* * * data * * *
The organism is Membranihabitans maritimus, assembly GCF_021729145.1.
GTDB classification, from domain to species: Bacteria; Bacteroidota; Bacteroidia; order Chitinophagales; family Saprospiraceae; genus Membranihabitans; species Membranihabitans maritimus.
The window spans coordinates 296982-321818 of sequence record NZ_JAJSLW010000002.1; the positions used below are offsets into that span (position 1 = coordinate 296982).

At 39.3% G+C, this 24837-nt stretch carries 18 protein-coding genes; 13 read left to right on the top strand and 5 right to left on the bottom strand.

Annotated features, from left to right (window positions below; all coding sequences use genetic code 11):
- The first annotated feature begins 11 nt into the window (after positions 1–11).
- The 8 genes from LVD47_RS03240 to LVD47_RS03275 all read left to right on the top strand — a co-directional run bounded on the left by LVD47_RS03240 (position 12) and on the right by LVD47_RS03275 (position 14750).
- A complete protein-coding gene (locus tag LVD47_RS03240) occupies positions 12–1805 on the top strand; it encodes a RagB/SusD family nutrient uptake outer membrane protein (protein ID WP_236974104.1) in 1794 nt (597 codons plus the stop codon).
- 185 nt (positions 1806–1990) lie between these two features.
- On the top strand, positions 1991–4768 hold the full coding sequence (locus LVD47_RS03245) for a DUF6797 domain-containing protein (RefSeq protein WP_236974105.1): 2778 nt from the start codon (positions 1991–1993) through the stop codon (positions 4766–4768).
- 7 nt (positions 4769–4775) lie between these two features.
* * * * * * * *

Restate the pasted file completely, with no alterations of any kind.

The organism is Membranihabitans maritimus, assembly GCF_021729145.1.
GTDB classification, from domain to species: Bacteria; Bacteroidota; Bacteroidia; order Chitinophagales; family Saprospiraceae; genus Membranihabitans; species Membranihabitans maritimus.
The window spans coordinates 296982-321818 of sequence record NZ_JAJSLW010000002.1; the positions used below are offsets into that span (position 1 = coordinate 296982).

At 39.3% G+C, this 24837-nt stretch carries 18 protein-coding genes; 13 read left to right on the top strand and 5 right to left on the bottom strand.

Annotated features, from left to right (window positions below; all coding sequences use genetic code 11):
- The first annotated feature begins 11 nt into the window (after positions 1–11).
- The 8 genes from LVD47_RS03240 to LVD47_RS03275 all read left to right on the top strand — a co-directional run bounded on the left by LVD47_RS03240 (position 12) and on the right by LVD47_RS03275 (position 14750).
- A complete protein-coding gene (locus tag LVD47_RS03240) occupies positions 12–1805 on the top strand; it encodes a RagB/SusD family nutrient uptake outer membrane protein (protein ID WP_236974104.1) in 1794 nt (597 codons plus the stop codon).
- 185 nt (positions 1806–1990) lie between these two features.
- On the top strand, positions 1991–4768 hold the full coding sequence (locus LVD47_RS03245) for a DUF6797 domain-containing protein (RefSeq protein WP_236974105.1): 2778 nt from the start codon (positions 1991–1993) through the stop codon (positions 4766–4768).
- 7 nt (positions 4769–4775) lie between these two features.